New language protocol seeks to level linguistic playing field

The Donostia Protocol hopes to address mounting concerns of linguistic discrimination across Europe. [Ferran Suay]

More than a hundred ambassadors representing 25 minority European languages signed a protocol guaranteeing linguistic rights this weekend. EURACTIV Spain reports.

The document, which proposes 185 tangible measures intended to promote linguistic equality, was put together by the council of Basque social organisations, Kontseilua.

The so-called Donostia Protocol aims to develop the Universal Declaration of Linguistic Rights that UNESCO adopted in 1996 and which was meant to be the “framework” of strategy formulation, as “disadvantaged” languages face a fight to survive.

Language discrimination rife across EU

Calls for legislation to be drawn up or even for a Language Commissioner to be appointed have been made, in order to combat a rising number of discrimination cases across the European Union.

The signatory organisations, many of them Basque, advocate measures in education, socio-economic, the media and new technologies that will allow speakers of less-spoken languages to use their native tongues in any area of their lives.

Kontseilua Secretary-General Paul Bilbao insisted that in many parts of Europe, those rights are not guaranteed, citing examples like Basque speakers being unable to get a driving licence in Navarre in their language or Scottish-Gaelic not being offered at secondary education level in Scotland.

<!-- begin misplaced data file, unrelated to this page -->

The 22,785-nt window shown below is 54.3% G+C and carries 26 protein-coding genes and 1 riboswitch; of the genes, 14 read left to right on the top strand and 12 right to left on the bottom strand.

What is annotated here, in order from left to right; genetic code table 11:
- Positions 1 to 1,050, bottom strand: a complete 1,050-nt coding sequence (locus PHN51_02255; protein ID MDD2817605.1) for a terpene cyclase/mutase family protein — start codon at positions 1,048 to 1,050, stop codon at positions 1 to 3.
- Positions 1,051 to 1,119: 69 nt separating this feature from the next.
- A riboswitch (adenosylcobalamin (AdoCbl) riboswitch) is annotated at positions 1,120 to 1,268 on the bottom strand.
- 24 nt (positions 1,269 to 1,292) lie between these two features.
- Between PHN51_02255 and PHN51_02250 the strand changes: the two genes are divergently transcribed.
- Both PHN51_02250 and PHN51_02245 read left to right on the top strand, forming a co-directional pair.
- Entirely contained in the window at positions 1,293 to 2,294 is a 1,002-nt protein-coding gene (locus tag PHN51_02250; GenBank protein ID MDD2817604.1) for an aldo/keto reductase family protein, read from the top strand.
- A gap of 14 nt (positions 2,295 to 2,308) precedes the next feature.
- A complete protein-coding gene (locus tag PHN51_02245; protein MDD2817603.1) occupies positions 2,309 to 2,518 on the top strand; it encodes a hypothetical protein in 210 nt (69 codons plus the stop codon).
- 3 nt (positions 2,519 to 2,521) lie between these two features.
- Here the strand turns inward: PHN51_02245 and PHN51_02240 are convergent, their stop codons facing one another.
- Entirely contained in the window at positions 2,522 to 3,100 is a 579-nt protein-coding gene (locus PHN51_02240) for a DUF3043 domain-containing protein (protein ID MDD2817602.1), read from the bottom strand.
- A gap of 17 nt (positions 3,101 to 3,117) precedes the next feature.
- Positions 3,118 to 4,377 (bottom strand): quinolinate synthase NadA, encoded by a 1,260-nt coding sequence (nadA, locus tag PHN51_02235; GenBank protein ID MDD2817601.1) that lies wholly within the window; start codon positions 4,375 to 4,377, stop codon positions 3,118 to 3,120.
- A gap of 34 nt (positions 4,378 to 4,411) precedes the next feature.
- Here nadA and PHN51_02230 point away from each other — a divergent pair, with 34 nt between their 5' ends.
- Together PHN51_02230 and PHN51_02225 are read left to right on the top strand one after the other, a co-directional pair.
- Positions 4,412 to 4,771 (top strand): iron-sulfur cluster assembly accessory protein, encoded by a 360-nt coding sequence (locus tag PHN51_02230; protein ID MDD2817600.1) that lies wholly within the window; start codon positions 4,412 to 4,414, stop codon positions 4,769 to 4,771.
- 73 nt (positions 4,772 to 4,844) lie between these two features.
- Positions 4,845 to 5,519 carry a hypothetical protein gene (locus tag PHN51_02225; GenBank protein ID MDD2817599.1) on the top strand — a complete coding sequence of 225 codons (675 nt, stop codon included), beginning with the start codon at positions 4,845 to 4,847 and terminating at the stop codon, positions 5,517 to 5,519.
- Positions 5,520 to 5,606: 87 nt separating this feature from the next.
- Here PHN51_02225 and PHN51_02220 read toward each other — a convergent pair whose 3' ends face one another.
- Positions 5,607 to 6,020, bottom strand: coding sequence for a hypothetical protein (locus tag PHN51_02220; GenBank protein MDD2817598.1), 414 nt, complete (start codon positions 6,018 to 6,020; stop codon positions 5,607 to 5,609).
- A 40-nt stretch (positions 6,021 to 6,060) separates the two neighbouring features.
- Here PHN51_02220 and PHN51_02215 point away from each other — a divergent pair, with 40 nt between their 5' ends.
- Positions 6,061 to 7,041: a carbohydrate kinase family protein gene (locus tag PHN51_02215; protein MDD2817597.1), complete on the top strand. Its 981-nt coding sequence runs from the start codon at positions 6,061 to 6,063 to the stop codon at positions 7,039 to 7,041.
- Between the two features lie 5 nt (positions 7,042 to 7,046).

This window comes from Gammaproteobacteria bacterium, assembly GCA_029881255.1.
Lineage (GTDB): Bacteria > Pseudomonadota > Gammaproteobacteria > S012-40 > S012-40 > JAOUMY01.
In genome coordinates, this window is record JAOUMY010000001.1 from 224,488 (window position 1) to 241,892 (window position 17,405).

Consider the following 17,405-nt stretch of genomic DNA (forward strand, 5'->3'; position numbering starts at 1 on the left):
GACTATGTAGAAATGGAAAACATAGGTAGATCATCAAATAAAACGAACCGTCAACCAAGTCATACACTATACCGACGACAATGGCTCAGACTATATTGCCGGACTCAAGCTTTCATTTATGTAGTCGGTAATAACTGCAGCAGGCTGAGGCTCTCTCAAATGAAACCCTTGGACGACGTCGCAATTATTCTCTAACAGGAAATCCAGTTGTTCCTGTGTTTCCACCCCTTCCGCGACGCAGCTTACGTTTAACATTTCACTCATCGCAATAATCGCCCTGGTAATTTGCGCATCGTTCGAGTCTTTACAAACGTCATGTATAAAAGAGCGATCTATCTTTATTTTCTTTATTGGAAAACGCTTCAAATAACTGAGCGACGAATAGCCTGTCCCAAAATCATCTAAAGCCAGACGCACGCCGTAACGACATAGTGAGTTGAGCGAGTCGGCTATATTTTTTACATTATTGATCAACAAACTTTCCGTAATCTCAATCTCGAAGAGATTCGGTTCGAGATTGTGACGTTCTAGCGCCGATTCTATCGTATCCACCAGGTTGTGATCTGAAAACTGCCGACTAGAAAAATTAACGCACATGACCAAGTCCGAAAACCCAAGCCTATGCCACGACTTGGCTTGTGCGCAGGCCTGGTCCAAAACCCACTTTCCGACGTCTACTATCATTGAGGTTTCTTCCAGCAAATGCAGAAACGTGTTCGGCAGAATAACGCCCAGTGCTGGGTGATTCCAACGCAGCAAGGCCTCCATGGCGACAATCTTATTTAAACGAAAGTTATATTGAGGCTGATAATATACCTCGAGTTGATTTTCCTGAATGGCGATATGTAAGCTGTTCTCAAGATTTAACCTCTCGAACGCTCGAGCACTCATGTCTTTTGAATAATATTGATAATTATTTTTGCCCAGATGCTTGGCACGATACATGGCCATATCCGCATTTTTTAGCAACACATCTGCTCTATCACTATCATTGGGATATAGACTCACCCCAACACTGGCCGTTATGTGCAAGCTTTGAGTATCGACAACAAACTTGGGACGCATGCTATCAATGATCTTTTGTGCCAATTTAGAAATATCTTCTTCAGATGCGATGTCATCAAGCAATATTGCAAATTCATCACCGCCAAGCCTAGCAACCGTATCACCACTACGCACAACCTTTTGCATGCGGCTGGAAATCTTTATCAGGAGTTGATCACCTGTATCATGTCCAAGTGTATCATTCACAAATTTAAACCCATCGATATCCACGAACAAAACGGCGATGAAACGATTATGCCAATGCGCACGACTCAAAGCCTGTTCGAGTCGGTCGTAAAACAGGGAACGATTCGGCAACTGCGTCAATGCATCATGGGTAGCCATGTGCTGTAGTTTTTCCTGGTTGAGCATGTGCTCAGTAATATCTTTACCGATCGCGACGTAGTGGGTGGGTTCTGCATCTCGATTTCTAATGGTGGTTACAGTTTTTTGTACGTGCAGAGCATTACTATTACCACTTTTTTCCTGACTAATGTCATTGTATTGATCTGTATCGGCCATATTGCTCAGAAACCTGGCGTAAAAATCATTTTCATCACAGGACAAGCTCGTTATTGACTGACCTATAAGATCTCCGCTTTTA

“These situations often happen and the protocol proposes measures that would eliminate them,” said Bilbao.

Spanish promotion of regional languages did not breach state aid rules

The European Commission cleared Spain on Tuesday (21 September) of any wrongdoing after investigating its granting of public subsidies to regional language schemes. EURACTIV Spain reports.

San Sebastián cultural programme 2016 director Xabier Paya said that linguistic diversity is a “resource” that has to be defended and warned that minority languages have to be safeguarded so they can “regain their health”.

Paya added that “there cannot be coexistence without multilingualism”.

María Pilar García Negro, a Galician speaker, called for the measures contained in the protocol to be implemented.

Bilbao concluded that “the key to this protocol’s success has been participation”, adding that “we have shown that although we are each small, if we all unite we can do it.”

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